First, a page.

25 Apr 2012

The potential dangers of the European Stability Mechanism

I just discovered a website where Ellen Brown, author of the book "Web of Debt" (which I have just purchased!), posted a piece called "How the Goldman Vampire Squid Just Captured Europe". She kindly gives my blog a plug (which explains the several hundred hits that I have had in the last few days - thanks Ellen!), but even more importantly, she highlights the unbelievable truth behind the creation of the European Stability Mechanism.  She points to a remarkable Youtube video called "The shocking truth of the pending EU collapse!" that makes very sobering viewing. It makes it look as though the much vaunted European Stability Mechanism could be the latest stage of the financial sector's takeover of democratic government.

Here's what Ellen has to say.
The ESM is a permanent rescue facility slated to replace the temporary European Financial Stability Facility and European Financial Stabilization Mechanism as soon as member states representing 90 percent of the capital commitments have ratified it, something that is expected to happen in July 2012. A December 2011 YouTube video titled originally posted in German, gives such a revealing look at the ESM that it is worth quoting here at length. It states:
The EU is planning a new treaty called the European Stability Mechanism, or ESM: a treaty of debt.... The authorized capital stock shall be 700 billion euros. Question: why 700 billion?... [Probable answer: it simply mimicked the $700 billion the US Congress bought into in 2008.]
[Article 9]: ",,, ESM Members hereby irrevocably and unconditionally undertake to pay on demand any capital call made on them ... within seven days of receipt of such demand." ... If the ESM needs money, we have seven days to pay.... But what does "irrevocably and unconditionally" mean? What if we have a new parliament, one that does not want to transfer money to the ESM?...
[Article 10]: "The Board of Governors may decide to change the authorized capital and amend Article 8 ... accordingly." Question: ... 700 billion is just the beginning? The ESM can stock up the fund as much as it wants to, any time it wants to? And we would then be required under Article 9 to irrevocably and unconditionally pay up?
[Article 27, lines 2-3]: "The ESM, its property, funding and assets ... shall enjoy immunity from every form of judicial process.... " Question: So the ESM program can sue us, but we can't challenge it in court?
[Article 27, line 4]: "The property, funding and assets of the ESM shall ... be immune from search, requisition, confiscation, expropriation, or any other form of seizure, taking or foreclosure by executive, judicial, administrative or legislative action." Question: ... [T]his means that neither our governments, nor our legislatures, nor any of our democratic laws have any effect on the ESM organization? That's a pretty powerful treaty!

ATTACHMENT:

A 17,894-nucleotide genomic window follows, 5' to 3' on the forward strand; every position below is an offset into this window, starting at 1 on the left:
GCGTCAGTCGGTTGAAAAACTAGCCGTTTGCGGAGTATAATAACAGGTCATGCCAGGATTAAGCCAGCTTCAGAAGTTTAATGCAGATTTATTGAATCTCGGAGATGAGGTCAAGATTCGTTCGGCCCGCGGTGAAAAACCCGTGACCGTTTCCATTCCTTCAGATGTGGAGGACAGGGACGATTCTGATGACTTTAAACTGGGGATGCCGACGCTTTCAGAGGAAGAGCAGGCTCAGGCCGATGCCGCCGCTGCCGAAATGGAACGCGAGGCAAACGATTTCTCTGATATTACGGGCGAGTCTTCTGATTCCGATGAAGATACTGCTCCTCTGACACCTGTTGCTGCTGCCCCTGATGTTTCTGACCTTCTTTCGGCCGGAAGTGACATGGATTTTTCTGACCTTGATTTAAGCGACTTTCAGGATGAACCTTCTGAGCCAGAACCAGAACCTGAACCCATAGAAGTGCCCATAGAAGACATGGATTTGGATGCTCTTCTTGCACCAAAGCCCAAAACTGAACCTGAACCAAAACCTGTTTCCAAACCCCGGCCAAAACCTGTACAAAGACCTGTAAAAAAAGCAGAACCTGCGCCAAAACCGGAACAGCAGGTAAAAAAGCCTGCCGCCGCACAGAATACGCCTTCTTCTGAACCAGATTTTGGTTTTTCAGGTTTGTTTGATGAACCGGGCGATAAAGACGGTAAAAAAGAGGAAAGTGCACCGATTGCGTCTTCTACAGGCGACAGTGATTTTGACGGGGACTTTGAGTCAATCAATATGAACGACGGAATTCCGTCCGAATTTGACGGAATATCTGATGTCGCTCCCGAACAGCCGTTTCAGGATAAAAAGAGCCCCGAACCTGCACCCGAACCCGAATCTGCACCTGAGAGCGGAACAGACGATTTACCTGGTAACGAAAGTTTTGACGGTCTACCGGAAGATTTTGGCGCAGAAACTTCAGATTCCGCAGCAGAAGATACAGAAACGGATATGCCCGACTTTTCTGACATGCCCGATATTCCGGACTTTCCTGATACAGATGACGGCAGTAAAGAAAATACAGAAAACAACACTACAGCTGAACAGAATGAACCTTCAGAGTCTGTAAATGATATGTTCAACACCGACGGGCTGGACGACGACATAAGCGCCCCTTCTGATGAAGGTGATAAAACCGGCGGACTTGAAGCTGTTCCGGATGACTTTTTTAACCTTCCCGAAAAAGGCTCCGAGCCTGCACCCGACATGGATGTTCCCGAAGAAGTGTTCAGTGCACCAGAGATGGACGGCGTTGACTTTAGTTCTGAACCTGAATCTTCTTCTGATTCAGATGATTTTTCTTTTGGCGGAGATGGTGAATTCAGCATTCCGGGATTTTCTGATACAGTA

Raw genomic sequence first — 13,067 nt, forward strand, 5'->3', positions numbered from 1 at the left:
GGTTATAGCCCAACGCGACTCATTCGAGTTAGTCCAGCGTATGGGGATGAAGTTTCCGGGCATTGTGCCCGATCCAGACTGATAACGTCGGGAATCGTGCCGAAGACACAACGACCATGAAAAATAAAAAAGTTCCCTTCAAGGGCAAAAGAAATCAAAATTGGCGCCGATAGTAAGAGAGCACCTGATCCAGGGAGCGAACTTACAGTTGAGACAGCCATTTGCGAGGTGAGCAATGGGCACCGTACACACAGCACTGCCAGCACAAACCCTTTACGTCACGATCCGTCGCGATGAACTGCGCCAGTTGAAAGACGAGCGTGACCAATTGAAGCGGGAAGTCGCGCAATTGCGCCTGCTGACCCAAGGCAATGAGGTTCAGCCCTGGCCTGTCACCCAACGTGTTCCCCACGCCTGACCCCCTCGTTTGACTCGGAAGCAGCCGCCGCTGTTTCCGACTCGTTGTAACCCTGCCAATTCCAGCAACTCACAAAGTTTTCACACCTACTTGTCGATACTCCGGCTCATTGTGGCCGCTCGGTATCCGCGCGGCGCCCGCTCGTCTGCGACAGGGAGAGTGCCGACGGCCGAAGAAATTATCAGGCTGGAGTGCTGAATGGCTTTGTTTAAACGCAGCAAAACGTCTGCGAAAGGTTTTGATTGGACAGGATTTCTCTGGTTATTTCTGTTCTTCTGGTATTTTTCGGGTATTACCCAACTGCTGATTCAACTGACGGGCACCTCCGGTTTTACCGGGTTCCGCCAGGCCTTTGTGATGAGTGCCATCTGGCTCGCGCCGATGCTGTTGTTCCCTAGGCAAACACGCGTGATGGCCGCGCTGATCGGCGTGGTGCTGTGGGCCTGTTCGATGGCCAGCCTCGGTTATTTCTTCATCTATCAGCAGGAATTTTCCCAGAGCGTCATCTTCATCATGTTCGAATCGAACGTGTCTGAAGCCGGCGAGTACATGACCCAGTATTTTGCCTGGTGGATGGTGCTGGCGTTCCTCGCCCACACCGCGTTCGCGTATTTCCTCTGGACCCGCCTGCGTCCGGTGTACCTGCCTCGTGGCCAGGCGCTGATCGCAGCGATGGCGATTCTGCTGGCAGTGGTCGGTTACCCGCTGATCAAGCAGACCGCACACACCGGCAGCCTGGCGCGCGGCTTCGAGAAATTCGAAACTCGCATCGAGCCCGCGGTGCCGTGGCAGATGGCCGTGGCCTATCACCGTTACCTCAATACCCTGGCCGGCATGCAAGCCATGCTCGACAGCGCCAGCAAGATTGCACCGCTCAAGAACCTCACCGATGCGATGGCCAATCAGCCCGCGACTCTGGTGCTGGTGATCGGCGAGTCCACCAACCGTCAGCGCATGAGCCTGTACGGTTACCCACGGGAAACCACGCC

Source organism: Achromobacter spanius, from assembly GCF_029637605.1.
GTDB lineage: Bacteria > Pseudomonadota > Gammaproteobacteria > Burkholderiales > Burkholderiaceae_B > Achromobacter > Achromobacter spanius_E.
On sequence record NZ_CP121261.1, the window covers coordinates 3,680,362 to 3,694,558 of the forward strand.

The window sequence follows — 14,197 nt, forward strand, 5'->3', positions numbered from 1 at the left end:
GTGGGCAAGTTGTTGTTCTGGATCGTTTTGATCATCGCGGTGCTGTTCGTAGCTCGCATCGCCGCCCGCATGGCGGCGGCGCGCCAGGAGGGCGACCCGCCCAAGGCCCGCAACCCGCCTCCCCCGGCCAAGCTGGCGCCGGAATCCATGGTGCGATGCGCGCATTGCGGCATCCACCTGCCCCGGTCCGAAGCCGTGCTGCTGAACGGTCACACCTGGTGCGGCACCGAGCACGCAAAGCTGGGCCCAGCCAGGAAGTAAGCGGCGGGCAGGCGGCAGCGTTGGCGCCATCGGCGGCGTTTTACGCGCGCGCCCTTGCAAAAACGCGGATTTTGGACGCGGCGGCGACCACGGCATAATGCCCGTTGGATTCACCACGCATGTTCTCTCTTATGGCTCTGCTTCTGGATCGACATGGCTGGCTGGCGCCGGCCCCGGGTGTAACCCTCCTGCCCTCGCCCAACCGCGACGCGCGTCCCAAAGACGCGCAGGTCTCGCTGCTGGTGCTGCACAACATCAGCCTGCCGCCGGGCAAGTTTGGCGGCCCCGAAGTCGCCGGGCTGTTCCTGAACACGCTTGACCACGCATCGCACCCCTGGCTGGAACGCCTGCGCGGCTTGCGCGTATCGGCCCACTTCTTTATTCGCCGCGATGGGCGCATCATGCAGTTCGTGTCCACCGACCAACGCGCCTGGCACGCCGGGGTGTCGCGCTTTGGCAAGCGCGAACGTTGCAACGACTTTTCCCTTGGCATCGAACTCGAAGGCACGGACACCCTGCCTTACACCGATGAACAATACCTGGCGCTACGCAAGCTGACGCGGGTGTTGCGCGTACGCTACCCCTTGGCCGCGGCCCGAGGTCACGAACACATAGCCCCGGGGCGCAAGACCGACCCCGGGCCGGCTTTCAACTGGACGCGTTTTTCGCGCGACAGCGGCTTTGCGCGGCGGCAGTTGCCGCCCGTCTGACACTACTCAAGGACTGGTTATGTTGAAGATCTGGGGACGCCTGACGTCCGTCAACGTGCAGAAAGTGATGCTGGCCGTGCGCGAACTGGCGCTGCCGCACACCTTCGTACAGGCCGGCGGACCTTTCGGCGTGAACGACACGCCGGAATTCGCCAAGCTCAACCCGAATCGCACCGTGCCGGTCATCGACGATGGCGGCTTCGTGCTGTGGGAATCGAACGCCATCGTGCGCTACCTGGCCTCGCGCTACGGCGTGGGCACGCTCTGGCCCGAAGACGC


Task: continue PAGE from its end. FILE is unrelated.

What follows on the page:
[Article 30]: "Governors, alternate Governors, Directors, alternate Directors, the Managing Director and staff members shall be immune from legal process with respect to acts performed by them ... and shall enjoy inviolability in respect of their official papers and documents." Question: So anyone involved in the ESM is off the hook? They can't be held accountable for anything? ... The treaty establishes a new intergovernmental organization to which we are required to transfer unlimited assets within seven days if it so requests, an organization that can sue us but is immune from all forms of prosecution and whose managers enjoy the same immunity. There are no independent reviewers and no existing laws apply? Governments cannot take action against it? Europe's national budgets in the hands of one single unelected intergovernmental organization? Is that the future of Europe? Is that the new EU - a Europe devoid of sovereign democracies?

I downloaded the latest version of the treaty and it looks as though some of the details may have been changed (and the numbering of the articles is no longer correct). But it appears that  most of the features (and the dangers) are still there.

By the way, I can thoroughly recommend Ellen Brown's five part talk on YouTube (posted in 2009) in which she gives a quick run-through of the main points in her Web of Debt book. Well worth spending about 45 minutes to watch them.


  1. Thank you Simon. Very interesting links.
    This begs the question: 'Stabilty' for whom?

  2. Indeed. The whole thing is clearly rigged to make sure that the banks never have to worry. Tough for taxpayers who are signing a blank cheque.